About Arguing Through Writing

About Arguing Through Writing

Arguing Through Writing is heavily adapted from the Lumen Learning English Composition 2 book on the SUNY OER list of texts. The original version of this book was released under a CC-BY license and is copyright by Lumen Learning.

It was then developed in March 2020 by Joshua Dickinson, Associate Professor of English at Jefferson Community College in Watertown, NY. The changes to this book listed are released under a CC-BY-SA license and are copyright by Joshua Dickinson of Jefferson Community College in Watertown, NY.

Note that titles of essays or articles in MLA normally appear in quotes.  However, the software used to create the books does not allow for the use of quotes within title.

List of Changes

  • Added a reader section containing various links and text documents.  While these are organized chronologically, they could as easily be used thematically.  Most of the introductory composition courses feature a blend of fiction and nonfiction sources.
  • Added sample essay assignments.
  • Added Instructor Resources in private view: FAQs for Online Composition Courses, Sample Learning Contract, Sample ENG 101 Grading Rubric, and Are Online English Courses Right for You?
  • Added section entitled Playing the Game: Critical Reading and Writing.
  • Added the Determining Audience and Purpose section, moving two Lumen resources into it: Audience, and Discussion: Establishing Intended Audience (the latter in private view).
  • Added Prewriting section with my lectures.
  • Created What is Argument? section.
  • In Visual Arguments, added Hanna Rosin, “Why Kids Sext” link.
  • Added Causal Arguments section lectures Avoid Relativism (Because I Think So); Cause/Effect Tie in With Most Readings; Argue Without Filtering Through the Self; What is Academic Writing by L. Lennie Irvin; Sample Causal Argument; Ta-Nehisi Coates, “The First American President”; and Robert Kubey, Mihaly Csikszentmihalyi, “Television Addiction is no Mere Metaphor”; and Plato, The Symposium.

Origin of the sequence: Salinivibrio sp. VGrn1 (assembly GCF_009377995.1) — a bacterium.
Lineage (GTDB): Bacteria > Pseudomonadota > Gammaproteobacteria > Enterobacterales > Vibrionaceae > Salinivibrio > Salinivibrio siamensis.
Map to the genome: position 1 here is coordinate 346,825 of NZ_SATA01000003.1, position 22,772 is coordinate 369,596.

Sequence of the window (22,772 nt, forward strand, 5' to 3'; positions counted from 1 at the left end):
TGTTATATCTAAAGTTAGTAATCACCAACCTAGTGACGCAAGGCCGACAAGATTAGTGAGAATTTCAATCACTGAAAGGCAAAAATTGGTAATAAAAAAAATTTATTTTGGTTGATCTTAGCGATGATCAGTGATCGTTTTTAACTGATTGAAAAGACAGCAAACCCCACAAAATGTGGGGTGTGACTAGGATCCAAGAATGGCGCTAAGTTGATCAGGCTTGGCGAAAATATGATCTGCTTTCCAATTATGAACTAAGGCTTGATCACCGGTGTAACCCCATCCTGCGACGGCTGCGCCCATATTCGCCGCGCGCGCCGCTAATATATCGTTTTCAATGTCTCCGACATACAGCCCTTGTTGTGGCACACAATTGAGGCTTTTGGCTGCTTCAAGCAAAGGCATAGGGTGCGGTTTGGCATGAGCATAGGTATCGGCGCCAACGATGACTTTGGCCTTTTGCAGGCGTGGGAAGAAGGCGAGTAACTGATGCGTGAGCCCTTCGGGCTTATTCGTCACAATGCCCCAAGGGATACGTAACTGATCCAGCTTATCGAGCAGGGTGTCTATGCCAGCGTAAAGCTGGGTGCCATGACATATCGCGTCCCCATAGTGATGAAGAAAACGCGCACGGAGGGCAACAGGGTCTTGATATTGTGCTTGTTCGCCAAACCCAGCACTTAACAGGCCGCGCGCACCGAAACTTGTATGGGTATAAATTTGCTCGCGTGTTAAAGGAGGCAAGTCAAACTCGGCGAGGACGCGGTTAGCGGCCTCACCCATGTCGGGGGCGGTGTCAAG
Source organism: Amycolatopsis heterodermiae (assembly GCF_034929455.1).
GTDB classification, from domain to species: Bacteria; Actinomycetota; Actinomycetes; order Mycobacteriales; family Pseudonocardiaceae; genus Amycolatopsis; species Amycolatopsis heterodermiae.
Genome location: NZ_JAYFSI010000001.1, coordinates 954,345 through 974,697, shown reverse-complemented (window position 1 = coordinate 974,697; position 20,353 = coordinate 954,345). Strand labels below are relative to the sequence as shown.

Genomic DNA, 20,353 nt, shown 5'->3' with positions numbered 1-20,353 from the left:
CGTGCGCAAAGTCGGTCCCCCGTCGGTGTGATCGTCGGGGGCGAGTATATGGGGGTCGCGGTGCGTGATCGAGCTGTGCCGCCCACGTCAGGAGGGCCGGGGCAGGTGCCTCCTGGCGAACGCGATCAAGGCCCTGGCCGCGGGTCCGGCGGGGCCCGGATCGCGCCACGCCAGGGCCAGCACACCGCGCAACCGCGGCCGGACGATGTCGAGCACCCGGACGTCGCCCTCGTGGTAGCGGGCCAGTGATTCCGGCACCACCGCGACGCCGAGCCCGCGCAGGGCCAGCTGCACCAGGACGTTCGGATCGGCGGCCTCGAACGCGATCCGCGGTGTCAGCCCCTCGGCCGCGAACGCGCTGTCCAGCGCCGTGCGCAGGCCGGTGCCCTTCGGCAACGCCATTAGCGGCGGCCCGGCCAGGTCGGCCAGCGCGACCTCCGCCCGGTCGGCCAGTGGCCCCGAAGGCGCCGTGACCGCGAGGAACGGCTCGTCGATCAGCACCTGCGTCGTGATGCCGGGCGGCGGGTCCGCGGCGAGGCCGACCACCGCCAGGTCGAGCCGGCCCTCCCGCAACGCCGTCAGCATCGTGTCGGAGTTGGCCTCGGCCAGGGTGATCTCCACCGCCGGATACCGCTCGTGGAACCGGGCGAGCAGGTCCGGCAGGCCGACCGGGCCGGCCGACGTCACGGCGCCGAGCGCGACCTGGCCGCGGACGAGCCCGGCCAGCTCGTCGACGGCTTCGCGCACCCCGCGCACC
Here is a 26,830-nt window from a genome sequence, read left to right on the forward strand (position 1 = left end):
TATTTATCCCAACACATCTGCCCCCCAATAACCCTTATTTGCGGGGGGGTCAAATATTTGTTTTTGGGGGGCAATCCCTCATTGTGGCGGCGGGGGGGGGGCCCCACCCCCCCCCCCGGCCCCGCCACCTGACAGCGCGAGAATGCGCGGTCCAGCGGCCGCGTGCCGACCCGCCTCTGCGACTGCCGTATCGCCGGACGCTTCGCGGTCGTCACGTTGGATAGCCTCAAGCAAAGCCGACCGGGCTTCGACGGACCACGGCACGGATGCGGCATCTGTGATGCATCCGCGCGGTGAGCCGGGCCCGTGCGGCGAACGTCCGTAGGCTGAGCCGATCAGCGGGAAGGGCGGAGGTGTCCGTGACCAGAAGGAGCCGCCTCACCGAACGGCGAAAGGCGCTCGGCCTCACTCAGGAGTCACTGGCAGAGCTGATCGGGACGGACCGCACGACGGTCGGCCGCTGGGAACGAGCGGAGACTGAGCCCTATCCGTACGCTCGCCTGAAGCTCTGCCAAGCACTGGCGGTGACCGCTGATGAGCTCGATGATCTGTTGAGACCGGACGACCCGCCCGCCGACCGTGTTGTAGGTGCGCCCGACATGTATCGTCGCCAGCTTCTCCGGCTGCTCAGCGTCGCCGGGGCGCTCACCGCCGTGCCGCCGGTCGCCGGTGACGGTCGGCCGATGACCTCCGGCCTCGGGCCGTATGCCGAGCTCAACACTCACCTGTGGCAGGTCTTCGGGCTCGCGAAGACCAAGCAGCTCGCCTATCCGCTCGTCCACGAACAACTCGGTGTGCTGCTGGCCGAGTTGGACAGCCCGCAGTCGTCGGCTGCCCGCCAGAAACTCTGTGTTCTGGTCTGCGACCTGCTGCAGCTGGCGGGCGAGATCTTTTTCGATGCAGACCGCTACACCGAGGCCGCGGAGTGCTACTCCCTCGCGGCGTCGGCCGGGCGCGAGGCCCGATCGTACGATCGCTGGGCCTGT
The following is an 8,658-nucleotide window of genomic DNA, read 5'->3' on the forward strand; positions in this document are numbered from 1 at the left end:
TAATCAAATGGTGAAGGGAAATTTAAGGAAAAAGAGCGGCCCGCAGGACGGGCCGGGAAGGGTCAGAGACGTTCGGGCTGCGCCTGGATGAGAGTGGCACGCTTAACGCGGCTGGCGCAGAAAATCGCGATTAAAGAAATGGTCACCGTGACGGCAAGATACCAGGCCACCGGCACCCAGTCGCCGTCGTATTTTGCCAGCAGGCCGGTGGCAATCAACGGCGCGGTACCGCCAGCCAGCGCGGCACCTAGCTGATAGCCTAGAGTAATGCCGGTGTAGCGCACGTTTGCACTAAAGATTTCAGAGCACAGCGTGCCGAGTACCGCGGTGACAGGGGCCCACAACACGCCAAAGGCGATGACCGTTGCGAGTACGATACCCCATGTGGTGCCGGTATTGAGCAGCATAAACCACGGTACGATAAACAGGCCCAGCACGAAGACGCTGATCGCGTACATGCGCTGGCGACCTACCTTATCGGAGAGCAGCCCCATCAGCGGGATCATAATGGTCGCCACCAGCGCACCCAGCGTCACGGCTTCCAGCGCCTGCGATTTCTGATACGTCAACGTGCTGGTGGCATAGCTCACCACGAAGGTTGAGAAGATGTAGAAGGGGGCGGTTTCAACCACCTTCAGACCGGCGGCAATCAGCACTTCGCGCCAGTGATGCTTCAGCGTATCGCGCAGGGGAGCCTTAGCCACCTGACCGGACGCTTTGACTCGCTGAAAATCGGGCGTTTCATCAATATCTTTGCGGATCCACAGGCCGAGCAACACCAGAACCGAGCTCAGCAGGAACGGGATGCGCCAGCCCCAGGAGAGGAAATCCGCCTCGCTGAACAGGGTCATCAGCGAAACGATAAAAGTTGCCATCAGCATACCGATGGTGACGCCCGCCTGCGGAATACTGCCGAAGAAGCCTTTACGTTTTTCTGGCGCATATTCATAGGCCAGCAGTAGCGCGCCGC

• Added Definition chapter.
  • In Rhetorical Analysis, added Troubleshoot Your Reading; Sample Rhetorical Analysis Essay; Jonathan Swift, “A Modest Proposal”; Mark Twain, “Two Ways of Seeing a River”; and James Gleick, What Defines a Meme?
  • Added The Research Project section, moving in several resources from the original text and then adding my lectures: Essay 4: Persuasion; Audiences Know the Topic Well. . .  Alter Their Actions; Avoid Oversimplifying in Essays; Diotima’s Ladder Video: Check Out the Forms; and Charles Pierce, “Greetings From Idiot America.”
  • In Research Proposal, added Persuasive Writing Differs Markedly From Previous Assignments.
  • In Evaluating Sources, added Anatomy of a Journal Article and Library Research as Problem-Solving.
  • In Integrating Sources, added Introduction of Borrowed Material; A Typical Body Paragraph Pattern; Transition Placemats; The Paragraph Body: Supporting Your Ideas; Signal Phrases; Integration Tips in Preparation for Peer Editing or Editing; and Proper Source Use in Paragraphs.
  • In Citing Sources, added Academic Integrity Tutorial, MLA Checklist, Paragraph Settings Use No Extra Vertical Spaces, Avoid Word Templates for Citations, and Works Cited Entries: What to Include.
  • In Annotated Bibliographies, added Annotated Bibliographies lecture, as well as Annotated Bibliography Assignment.
  • In Structure & Outlining, added Synthesizing and Supporting Refutals, Logical Fallacies, Logical Fallacies Handlist, Academic Writing Review, and How Does “The Witch Sketch” Work Logically?
  • In Revising & Editing, added Revision Strategies, Peer Editing, “Breaking Up is Hard to Do,” and Page One in an Essay Abounds in Pitfalls for Errors.
  • In Final Drafts, added Sample Definition Essay (MLA Style).

You are free to use, modify or adapt any of this material providing the terms of the Creative Commons licenses are adhered to.  Most are AttributionNonCommercialShareAlike (CC BY-NC-SA).  Enjoy!